CONNIE Young Yu has put forward her arguments many times.
Having been invited by the United States National Park Service to celebrate the 150th anniversary of the inauguration of the First Transcontinental Railroad, the writer and historian stands on stage in Promontory Summit, Utah, before 20,000 people, and opens the commemorations.
“My great-grandfather, Lee Wong Sang, was one of the thousands of unsung heroes, building the railroad across the Sierra Nevada mountains, laying tracks through to Utah, uniting the country by rail.
“Many descendants of Chinese railroad workers are here today. This is a far cry from 50 years ago. [Then], my mother, Mary Lee Young, was the only such descendant present. Yet why were the Chinese denied their rightful place in history at the 100th anniversary?” Yu asks.
”Why was Philip Choy, president of the Chinese Historical Society of America, kept from making a presentation on the official programme?”
Choy, who was also an architect, was in attendance at the 1969 ceremony but was denied the five-minute address to the audience he had been promised, in which he planned to acknowledge the contribution made by Chinese labourers. It is said that his slot was instead given to actor John Wayne.
“Because the contribution of the Chinese to the Transcontinental was kept from national memory,” Yu says, answering her own question.
“The Exclusion law of 1882 stopped the immigration of Chinese labourers, and denied all Chinese naturalisation to US citizenship.”
The Chinese Exclusion Act was followed, in 1892, by the Geary Act, which was still more draconian and demonstrated the lengths to which authorities would go to expunge Chinese people from the American experience. Not only were no more Chinese labourers allowed to immigrate to the US, those already in the country were told they had to carry at all times a resident’s permit.
Failure to do so (and few did) was punishable by deportation or a year’s hard labour. In effect, for 61 years, the law excluded the Chinese from American history.
Standing a few feet away, listening to her remarks boom from loudspeakers, caressed by a cool breeze, tears well up in my eyes and a chill runs down my spine.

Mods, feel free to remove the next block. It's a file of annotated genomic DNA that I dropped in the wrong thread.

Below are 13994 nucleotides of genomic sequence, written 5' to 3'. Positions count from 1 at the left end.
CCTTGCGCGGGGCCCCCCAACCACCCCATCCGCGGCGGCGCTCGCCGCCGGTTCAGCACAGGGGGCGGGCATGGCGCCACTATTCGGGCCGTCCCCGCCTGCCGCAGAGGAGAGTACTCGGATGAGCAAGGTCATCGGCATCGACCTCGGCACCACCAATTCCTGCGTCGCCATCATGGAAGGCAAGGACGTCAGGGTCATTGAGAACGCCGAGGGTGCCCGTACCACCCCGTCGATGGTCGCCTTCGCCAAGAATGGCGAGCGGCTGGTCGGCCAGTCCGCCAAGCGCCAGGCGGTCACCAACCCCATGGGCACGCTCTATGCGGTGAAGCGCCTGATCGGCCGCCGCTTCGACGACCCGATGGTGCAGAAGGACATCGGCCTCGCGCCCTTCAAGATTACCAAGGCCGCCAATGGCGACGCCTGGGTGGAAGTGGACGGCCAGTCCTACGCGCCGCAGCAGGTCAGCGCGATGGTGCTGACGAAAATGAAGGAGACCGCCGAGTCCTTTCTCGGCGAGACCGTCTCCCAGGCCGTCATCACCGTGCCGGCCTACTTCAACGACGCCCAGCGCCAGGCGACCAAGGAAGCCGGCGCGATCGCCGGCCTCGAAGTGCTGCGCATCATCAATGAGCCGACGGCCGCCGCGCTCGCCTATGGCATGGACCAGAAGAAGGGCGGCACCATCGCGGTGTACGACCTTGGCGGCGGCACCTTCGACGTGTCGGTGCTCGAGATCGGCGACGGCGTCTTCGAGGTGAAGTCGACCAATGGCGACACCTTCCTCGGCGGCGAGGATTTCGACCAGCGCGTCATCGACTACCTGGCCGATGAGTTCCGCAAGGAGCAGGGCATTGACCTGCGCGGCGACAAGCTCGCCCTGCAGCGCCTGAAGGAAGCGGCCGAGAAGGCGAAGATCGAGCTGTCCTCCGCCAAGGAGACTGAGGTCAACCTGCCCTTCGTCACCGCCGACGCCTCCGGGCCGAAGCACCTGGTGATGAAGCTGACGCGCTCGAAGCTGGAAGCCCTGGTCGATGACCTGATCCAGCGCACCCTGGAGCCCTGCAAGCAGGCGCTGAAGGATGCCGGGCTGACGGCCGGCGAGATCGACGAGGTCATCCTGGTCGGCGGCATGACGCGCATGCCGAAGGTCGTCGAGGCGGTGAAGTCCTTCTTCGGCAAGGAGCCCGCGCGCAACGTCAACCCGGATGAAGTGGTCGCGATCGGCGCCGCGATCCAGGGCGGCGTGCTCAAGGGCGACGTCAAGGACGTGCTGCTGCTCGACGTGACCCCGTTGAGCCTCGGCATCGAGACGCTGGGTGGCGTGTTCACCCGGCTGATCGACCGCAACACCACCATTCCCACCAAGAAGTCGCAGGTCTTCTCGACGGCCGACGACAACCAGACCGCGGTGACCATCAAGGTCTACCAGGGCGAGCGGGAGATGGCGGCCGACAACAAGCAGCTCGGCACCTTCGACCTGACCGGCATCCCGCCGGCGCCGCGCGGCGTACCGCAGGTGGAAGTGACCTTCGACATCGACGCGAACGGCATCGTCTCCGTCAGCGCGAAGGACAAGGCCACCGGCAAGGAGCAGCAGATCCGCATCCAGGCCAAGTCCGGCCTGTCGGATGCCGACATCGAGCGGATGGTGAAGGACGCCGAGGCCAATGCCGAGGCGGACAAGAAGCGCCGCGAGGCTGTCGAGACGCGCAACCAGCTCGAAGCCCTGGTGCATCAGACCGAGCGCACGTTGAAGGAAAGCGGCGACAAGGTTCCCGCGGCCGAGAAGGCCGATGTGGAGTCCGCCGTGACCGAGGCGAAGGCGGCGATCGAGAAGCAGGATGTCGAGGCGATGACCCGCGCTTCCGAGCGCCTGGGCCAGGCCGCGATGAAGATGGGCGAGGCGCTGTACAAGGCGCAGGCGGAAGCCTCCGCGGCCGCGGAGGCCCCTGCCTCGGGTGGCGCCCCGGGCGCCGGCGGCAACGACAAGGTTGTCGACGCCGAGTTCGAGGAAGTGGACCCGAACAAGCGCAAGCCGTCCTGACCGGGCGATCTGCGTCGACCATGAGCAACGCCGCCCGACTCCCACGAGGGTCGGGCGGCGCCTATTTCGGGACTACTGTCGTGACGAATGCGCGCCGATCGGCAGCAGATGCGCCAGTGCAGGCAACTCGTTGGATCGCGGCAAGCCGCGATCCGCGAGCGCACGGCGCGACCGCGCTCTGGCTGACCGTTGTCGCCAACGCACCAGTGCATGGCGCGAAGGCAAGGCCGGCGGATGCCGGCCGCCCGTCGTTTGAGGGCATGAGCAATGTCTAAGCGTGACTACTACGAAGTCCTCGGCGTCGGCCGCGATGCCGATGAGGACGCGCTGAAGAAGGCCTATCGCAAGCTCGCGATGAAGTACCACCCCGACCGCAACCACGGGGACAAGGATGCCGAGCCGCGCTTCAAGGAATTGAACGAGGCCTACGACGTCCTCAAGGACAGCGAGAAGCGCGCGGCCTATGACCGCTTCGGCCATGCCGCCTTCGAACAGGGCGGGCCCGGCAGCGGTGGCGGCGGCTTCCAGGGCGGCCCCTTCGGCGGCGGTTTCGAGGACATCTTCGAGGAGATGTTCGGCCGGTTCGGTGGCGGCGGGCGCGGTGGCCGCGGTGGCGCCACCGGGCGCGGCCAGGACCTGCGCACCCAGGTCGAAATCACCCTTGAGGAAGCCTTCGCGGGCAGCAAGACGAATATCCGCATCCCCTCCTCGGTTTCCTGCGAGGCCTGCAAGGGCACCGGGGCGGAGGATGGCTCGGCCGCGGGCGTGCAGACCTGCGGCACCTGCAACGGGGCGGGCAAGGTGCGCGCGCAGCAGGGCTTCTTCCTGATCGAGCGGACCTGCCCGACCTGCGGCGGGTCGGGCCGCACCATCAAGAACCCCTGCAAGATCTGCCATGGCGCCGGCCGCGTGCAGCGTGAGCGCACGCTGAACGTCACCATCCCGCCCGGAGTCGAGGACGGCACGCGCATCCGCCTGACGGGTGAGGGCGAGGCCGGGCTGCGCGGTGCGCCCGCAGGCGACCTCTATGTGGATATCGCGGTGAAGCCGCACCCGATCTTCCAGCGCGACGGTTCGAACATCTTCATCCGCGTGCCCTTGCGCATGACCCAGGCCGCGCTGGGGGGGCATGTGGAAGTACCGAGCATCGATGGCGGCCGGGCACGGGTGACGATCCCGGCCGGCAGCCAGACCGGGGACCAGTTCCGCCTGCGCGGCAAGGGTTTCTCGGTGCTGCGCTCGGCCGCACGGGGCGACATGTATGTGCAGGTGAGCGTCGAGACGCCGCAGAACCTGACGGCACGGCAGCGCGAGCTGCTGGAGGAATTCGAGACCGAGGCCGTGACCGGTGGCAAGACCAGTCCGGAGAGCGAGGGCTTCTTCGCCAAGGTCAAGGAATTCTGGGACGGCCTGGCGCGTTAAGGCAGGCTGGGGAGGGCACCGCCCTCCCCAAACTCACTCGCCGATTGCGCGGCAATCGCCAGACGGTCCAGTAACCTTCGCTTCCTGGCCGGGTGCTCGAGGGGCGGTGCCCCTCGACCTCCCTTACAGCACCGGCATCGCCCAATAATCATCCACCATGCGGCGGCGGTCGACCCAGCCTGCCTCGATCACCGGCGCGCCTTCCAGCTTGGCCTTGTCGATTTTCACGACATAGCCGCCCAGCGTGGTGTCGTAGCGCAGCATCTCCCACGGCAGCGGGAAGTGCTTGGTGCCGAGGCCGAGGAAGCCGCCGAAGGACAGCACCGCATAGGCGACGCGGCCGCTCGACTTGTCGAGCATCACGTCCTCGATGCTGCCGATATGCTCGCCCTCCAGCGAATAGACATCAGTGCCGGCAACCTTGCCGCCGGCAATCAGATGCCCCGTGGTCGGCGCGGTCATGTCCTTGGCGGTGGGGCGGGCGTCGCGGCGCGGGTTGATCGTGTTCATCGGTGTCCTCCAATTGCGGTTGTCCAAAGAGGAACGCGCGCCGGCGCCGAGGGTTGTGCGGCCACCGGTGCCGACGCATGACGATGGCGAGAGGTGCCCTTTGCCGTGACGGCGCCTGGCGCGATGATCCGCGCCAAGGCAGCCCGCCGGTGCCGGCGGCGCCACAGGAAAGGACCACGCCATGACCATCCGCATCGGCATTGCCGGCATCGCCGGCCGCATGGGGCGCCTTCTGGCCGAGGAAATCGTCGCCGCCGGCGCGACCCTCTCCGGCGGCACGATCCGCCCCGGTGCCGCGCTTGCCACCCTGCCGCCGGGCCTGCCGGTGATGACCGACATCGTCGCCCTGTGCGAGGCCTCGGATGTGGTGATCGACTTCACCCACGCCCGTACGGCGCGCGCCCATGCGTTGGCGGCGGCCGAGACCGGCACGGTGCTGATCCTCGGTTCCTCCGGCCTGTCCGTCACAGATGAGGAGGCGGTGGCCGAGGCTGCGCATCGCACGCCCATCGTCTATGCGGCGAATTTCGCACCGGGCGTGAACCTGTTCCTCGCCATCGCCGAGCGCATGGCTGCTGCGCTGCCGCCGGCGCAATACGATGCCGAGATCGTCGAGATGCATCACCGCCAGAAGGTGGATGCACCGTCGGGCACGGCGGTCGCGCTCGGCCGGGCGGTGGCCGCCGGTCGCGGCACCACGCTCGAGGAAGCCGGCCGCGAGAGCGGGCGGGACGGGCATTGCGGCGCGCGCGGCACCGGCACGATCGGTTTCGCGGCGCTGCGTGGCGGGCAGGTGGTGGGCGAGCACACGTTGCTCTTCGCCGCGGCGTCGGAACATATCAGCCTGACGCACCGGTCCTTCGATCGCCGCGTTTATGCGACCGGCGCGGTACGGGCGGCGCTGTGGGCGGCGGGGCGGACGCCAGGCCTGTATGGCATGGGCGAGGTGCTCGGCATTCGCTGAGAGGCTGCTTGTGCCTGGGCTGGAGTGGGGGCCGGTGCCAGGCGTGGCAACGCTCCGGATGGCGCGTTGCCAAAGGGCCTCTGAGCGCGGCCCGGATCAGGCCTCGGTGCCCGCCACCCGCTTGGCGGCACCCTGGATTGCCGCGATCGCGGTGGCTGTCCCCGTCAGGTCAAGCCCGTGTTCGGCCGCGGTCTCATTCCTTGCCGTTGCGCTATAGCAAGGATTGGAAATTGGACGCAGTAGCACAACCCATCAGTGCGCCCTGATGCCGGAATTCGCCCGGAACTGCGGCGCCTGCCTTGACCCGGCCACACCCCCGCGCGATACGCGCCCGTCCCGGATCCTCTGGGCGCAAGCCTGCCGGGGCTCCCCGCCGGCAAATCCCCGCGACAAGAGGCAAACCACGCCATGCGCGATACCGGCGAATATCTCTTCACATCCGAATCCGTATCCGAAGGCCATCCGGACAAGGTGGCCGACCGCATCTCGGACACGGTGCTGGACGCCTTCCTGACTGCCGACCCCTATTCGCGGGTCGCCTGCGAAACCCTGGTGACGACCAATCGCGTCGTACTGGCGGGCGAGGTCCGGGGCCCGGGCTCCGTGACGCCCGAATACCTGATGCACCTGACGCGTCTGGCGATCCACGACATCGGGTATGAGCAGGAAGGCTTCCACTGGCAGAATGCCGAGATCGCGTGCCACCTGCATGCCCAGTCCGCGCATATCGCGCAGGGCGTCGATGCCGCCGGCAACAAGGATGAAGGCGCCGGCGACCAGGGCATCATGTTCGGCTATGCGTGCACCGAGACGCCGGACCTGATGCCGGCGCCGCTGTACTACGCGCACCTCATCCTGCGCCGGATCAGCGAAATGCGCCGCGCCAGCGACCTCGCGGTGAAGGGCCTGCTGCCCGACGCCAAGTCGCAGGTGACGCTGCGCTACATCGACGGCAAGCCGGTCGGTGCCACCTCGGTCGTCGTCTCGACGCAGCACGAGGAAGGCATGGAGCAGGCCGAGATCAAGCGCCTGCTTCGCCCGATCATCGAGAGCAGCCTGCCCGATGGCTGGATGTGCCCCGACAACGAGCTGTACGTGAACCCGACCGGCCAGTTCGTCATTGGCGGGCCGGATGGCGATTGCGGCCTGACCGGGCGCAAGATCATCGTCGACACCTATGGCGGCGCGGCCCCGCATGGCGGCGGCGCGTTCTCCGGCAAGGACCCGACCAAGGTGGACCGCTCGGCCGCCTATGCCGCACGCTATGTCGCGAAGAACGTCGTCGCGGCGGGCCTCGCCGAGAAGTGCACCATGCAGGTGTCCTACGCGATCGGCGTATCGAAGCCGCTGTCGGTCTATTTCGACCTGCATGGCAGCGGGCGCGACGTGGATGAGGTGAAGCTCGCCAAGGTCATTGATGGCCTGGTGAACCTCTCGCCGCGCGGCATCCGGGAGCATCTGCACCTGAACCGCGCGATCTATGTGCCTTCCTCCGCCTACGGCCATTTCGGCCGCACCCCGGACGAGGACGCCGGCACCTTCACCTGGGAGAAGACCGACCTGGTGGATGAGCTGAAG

As a Chinese-American, I trace my own lineage to a village not a dozen miles from that of Yu’s great-grandfather, in Toishan county, Guangdong province.
Although my ancestors didn’t work on the American railroad, they too embarked on extraordinary parallel journeys to arrive on the New World’s shores: smuggled in the coal holds of steamships, assuming fictional identities as paper sons and suffering decades of separation from wives and children.
Over 150 years ago, on May 10, 1869, the First Transcontinental Railroad – a 3,077km (1,912 mile) line connecting America’s eastern rail network with the Pacific coast, on San Francisco Bay – was completed.
The rail link would revolutionise settlement of the American West as well as its economy; it would bring the western states and territories into alignment with the northern industrial states and make the transport of passengers and goods from coast to coast quicker and less expensive.
Through traffic began to roll after Leland Stanford, president of the Central Pacific Railroad Company of California (and founder of Stanford University), drove in the Last Spike.
Made of gold – it would later be referred to as the Golden Spike – it was driven home with a silver hammer here, at Promontory Summit, a desolate spot on the high plains in what was then not yet a state.
The steam locomotive, the telegraph and the photograph were among the most important developments of the 19th century, and all three played their part in this historic moment. News of the railroad’s completion was disseminated from the site by telegram once Stanford had struck the Golden Spike.